M. Elizabeth Fini

PIBBS MENTOR

Director, USC Institute for Genetic Medicine
Professor of Cell & Neurobiology and Ophthalmology
Keck School of Medicine

Research Topics

  • Eye Diseases
  • Neural and Neuroendocrine Cancers
  • MMPs
  • GPCRs

Research Overview

The Matrix Metalloproteinase (MMP) family of tissue remodeling enzymes has been the main focus of research in the Fini Lab. The group has been interested in biological and disease roles for MMP1 and MMP9, as well as mechanisms of MMP9 gene regulation. Based first at Harvard, then Tufts, then University of Miami, the lab has contributed to a number of areas, including mechanisms of corneal repair, remodeling and ulceration, maintenance of the corneal epithelium, glaucoma, eye development, cancer, brain trauma, and angiogenesis.

In February 2008, Dr. Fini moved to the Keck School of Medicine as the Vice Dean for Research. She was appointed as Director of the USC Institute for Genetic Medicine in July 2009. In June 2012, Dr. Fini stepped down from the research dean position to devote more time to the IGM department and the research programs of her lab, with a renewed direction towards therapeutic applications.

Current research focuses on disease mechanisms and therapeutic potential of proteins identified in two broad-based discovery screens: 1) a yeast-two-hybrid screen for interacting partners of MMP9 found in the cornea, and 2) a pharmacogenomic genome-wide association study (GWAS) for genetic variants that associate with steroid-induced ocular hypertension.

The yeast two-hybrid screen identified Clusterin, an extracellular glycoprotein expressed prominently at fluid-tissue interfaces. It has been known for many years that Clusterin is highly expressed in the cornea and is one of the major components of the tears, however, its specific role in this location has remained a mystery. The Fini lab recently made a breakthrough when it was discovered that Clusterin binds tightly to MMP9 and inhibits its activity. MMP9 was shown to be central to ocular surface barrier damage due to desiccating stress in a preclinical mouse model for dry eye disease. In a study currently underway, the Lab has demonstrated the remarkable capacity of Clusterin to protect the ocular surface barrier in this mouse model. Impressively, Clusterin also completely ameliorates pre-existing barrier disruption. These findings may be of very high impact, as there is currently only a single pharmaceutical approved by the Federal Drug Administration (FDA) for dry eye, a disease of aging that affects the eyesight and quality of life for millions of Americans. Clusterin might also serve to protect against disruption of the ocular surface barrier due to other causes, including those related to contact lens wear, refractive surgical procedures, and nerve-related disorders.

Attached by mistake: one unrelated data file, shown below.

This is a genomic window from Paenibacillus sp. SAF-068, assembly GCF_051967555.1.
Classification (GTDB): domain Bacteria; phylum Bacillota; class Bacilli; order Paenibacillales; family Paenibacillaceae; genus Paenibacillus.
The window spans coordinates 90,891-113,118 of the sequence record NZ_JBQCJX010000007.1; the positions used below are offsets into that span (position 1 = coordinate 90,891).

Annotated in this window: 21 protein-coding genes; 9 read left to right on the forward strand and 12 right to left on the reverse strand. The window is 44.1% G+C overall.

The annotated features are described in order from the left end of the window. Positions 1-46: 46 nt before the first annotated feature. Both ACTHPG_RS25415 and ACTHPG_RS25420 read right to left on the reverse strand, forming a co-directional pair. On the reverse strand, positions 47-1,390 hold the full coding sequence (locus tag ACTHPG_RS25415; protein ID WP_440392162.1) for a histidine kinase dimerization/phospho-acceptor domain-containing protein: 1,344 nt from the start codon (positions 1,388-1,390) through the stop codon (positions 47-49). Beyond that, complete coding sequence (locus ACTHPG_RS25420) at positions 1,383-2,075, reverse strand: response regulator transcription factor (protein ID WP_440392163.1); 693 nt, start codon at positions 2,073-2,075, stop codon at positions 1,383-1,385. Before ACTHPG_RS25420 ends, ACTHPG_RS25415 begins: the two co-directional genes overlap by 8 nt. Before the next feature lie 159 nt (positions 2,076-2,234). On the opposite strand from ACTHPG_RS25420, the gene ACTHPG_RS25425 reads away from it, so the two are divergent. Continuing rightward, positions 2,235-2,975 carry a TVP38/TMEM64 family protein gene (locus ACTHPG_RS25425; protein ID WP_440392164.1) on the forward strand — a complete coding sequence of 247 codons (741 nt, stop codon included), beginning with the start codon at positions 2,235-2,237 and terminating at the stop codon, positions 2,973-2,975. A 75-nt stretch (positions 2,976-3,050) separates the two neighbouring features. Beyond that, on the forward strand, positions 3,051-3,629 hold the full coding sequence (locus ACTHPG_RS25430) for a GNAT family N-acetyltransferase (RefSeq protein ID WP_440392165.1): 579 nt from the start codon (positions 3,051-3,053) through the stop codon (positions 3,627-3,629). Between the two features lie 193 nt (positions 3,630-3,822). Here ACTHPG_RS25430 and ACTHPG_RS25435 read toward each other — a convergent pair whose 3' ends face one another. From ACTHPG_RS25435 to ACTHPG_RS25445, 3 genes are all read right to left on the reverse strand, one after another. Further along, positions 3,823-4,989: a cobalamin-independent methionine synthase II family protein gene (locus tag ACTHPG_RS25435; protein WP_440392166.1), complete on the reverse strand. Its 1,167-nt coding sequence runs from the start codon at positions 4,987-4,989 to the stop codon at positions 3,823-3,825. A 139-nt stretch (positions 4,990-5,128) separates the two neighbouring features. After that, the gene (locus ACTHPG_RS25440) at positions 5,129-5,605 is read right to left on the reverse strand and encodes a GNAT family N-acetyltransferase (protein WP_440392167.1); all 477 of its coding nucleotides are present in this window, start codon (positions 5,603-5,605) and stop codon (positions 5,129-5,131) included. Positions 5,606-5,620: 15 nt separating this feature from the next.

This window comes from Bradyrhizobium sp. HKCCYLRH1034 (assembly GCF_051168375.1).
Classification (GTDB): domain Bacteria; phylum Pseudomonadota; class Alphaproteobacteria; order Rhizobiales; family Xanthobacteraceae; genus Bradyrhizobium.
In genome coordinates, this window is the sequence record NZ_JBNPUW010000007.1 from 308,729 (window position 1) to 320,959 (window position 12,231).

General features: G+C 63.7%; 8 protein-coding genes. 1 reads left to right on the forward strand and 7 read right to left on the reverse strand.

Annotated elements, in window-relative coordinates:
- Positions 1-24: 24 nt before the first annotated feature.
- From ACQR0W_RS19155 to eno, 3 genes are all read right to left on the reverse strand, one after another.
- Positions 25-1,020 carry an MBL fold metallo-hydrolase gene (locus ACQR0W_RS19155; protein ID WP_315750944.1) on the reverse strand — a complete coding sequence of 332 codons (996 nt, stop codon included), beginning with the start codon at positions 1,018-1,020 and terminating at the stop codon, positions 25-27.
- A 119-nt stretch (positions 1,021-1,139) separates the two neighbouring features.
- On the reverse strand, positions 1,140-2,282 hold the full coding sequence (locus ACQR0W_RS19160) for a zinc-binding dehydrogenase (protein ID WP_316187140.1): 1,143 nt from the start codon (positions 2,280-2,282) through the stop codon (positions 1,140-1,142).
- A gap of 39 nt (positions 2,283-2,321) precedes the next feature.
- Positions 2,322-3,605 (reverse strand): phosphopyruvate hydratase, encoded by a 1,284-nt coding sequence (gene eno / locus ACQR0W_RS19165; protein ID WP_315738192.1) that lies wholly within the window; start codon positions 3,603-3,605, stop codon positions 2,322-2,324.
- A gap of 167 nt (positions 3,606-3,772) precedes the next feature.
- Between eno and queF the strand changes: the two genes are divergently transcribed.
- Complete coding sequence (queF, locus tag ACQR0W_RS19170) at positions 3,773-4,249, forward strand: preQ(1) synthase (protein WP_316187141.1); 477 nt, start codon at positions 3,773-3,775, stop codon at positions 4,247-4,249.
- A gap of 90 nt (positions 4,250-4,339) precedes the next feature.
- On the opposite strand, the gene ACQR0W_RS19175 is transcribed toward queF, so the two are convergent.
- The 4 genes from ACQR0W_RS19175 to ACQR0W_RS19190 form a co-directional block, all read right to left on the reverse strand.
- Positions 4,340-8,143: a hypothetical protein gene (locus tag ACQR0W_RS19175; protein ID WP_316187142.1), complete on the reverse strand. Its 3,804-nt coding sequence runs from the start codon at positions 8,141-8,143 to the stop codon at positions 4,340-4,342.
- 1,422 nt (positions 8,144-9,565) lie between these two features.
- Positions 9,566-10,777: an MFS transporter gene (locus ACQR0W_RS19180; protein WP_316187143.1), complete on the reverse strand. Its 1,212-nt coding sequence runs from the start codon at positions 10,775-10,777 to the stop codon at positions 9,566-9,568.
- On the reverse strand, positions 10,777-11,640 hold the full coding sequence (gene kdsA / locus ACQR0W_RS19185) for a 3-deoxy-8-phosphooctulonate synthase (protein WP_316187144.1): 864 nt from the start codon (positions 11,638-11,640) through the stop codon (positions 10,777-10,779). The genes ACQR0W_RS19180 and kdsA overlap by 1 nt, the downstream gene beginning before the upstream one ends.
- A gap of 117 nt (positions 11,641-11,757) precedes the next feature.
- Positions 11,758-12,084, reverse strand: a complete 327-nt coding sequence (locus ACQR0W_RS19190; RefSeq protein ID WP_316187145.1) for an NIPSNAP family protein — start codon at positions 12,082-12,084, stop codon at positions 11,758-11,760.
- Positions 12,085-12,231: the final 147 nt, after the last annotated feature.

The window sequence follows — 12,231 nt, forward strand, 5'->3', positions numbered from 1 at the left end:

The GWAS identified GPR158, a novel G protein-coupled receptor (GPCR). GPR158 is highly expressed in the brain, retina and neuroendocrine tissues. The Fini Lab’s 2013 paper on GPR158 was one of two published within a few months of one another, independently providing the first characterization of GPR158. This paper also implicated GPR158 in ocular hypertension leading to glaucoma. Now in second paper, the group implicates GPR158 in prostate cancer.

The plasma membrane activity of the typical GPCR family member is very approachable by pharmaceutical targeting, and GPCRs currently serve as the targets for ~40% of marketed drugs. However, GPR158 does not appear to function as a typical GPCR, instead exhibiting two novel activities, one at the plasma membrane and one in the nucleus.

First, GPR158 at the plasma membrane appears to enhance the activity of other GPCRs. With respect to ocular hypertension, this means it may have the unique and therapeutically valuable capacity to reduce intraocular pressure (IOP) by controlling relevant GPCRs as a group, each of which is currently being targeted by a specific drug.

Second, the lab discovered an unusual nuclear activity whereby GPR158 controls gene expression and cell proliferation. Significantly, this activity promotes growth of prostate cancer cells in the absence of androgens and androgen receptor. Further, the plasma membrane activity of GPR158 appears to promote neuroendocrine differentiation in a bifunctional switch mechanism. Given the emerging importance of neuroendocrine prostate cancer in patients with resistance to next-generation androgen receptor-targeted therapies, GPR158 presents significant potential for high impact as a novel drug target.